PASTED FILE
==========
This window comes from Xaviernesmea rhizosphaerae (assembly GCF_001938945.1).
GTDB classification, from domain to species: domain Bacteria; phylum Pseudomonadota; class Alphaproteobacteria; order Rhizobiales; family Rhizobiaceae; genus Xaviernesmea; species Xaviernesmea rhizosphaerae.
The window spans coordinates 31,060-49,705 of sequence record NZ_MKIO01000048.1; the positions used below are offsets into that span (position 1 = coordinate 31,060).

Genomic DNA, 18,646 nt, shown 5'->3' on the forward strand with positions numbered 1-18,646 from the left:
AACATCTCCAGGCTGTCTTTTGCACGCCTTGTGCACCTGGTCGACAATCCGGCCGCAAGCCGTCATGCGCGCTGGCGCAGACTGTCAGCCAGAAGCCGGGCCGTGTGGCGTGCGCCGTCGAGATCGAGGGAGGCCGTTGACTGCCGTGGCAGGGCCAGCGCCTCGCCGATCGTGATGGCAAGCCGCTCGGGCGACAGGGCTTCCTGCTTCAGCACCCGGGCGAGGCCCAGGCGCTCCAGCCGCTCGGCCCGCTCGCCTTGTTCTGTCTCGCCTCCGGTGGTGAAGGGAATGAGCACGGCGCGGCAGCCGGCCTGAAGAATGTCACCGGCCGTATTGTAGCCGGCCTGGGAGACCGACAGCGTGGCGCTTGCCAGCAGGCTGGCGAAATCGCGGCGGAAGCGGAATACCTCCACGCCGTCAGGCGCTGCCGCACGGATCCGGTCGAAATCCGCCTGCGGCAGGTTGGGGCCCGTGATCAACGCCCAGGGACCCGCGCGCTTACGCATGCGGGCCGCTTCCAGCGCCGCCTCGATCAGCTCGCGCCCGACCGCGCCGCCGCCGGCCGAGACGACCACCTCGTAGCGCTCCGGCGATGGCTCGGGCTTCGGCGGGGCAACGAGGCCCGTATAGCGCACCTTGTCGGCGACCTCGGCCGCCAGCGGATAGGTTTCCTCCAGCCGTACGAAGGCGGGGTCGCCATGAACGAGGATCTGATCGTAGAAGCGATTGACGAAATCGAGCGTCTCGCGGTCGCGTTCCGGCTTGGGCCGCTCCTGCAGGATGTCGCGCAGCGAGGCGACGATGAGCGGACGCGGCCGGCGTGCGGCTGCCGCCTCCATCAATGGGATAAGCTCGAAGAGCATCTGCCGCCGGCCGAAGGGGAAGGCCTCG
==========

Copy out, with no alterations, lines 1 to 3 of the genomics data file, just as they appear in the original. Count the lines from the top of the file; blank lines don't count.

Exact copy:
This window comes from Xaviernesmea rhizosphaerae (assembly GCF_001938945.1).
GTDB classification, from domain to species: domain Bacteria; phylum Pseudomonadota; class Alphaproteobacteria; order Rhizobiales; family Rhizobiaceae; genus Xaviernesmea; species Xaviernesmea rhizosphaerae.
The window spans coordinates 31,060-49,705 of sequence record NZ_MKIO01000048.1; the positions used below are offsets into that span (position 1 = coordinate 31,060).